The Lake Worth Playhouse is at it again with a production of the 126-year-old Oscar Wilde classic The Importance Of Being Earnest. Director Daimien Matherson has put a modern spin on the famous farce by setting the production in today’s South Florida rather than 1890s London and by casting a non-binary female-presenting performer as protagonist Jack “Ernest” Worthing.
In theory, at least, it’s a concept with potential, considering that the play revolves around the character’s double life Mr. Worthing leads as he assumes the identity of the upstanding Jack in the country, where he must set a responsible example for his young ward Cecily, while frequently stealing away to the city, ostensibly to check on his rascal of younger brother, Ernest.
Of course, there is no actual brother Ernest, with Ernest instead being the name that Jack goes by in the city to avoid any association between his downtown escapades and his more upstanding country identity, a practice that Jack’s close confidante Algernon refers to as “Bunburying” after his own imaginary relation.
But while slight alterations to the script attempt to indicate a scenario in which gender is a part of this clever ruse, with Jack referred to as “Miss” Worthing but brother Ernest remaining a him, the idea more or less stops there, which it makes it difficult to extrapolate any sense of coherence from the change.
Sure, letting the talented Victoria Bloyer take a crack at a traditionally male role like Jack is to be applauded; but, rather than halfheartedly attempt to integrate the non-traditional casting into the script, the show might have fared better if it simply didn’t attempt to comment on it, as it didn’t comment on the casting of an actress who isn’t exactly a traditional ingenue type as Gwendolyn or a black actor as Algernon.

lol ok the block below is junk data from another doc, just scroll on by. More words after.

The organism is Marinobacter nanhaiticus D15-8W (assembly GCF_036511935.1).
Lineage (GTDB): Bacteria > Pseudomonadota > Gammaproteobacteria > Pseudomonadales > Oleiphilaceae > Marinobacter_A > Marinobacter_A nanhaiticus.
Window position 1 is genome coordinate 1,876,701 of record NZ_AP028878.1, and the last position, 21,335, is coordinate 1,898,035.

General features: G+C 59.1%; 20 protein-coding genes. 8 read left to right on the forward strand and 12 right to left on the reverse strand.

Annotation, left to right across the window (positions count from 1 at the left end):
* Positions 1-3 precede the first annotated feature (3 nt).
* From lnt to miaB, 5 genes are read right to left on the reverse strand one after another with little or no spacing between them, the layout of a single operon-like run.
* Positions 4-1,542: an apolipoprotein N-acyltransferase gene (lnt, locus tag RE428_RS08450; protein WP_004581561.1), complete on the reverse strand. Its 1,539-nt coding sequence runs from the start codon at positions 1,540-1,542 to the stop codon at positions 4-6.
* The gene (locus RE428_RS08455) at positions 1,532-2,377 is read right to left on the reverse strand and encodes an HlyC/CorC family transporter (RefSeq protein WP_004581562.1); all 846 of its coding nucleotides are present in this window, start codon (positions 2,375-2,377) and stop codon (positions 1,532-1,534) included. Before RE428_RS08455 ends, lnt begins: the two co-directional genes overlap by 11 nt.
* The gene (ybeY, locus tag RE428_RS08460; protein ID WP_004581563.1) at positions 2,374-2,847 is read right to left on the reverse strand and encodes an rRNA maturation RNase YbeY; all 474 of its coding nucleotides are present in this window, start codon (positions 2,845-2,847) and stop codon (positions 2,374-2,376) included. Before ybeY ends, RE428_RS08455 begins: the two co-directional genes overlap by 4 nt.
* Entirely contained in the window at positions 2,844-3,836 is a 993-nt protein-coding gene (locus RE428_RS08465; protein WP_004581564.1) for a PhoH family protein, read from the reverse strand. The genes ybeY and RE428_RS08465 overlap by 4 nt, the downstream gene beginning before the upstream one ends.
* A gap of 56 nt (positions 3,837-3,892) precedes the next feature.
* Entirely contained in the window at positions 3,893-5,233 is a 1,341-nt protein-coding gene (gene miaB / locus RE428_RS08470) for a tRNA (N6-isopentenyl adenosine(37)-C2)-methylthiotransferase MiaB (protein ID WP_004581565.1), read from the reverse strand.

Likewise, while a few of the jokes thrown in at the expense of the residents of Boca, Palm Beach, and Lake Worth stand—I remember one memorable crack about a “Karen”— mostly they just feel out of place in the play’s otherwise obviously 19th century social landscape.
Almost equally incoherent is this production’s portrayal of Algernon Moncrieff. Actor Ricky Morisseau is costumed in a silken robe and pink feather boa and plays the character in an obviously flamboyant manner.
Morriseau is up to the task, garnering plenty of laughs in the process; but however humorous this portrayal, any progressive implications of Algernon being queer-coded are erased when the character ends up, as in the original, in an altogether heterosexual relationship with Jack’s ward Cecily.
I also noticed that the only queer couple that the updated narrative does allow is the only couple who doesn’t get a kiss at the play’s conclusion, though whether that decision was made for the audience’s comfort or the performers’ I can only guess.
Luckily, though, the script of The Importance of Being Earnest itself still stands the test of time, and most of the original comedy is unaltered by the surface level alterations, and a few excellently timed physical gags only add to the lively proceedings. A solid cast also enhances the evening; besides Morisseau and Bloyer as the play’s central rogues, Nicole Hulett stands out as a mannered Lady Bracknell and Rowan Pelfrey makes a strong impression as Cecily.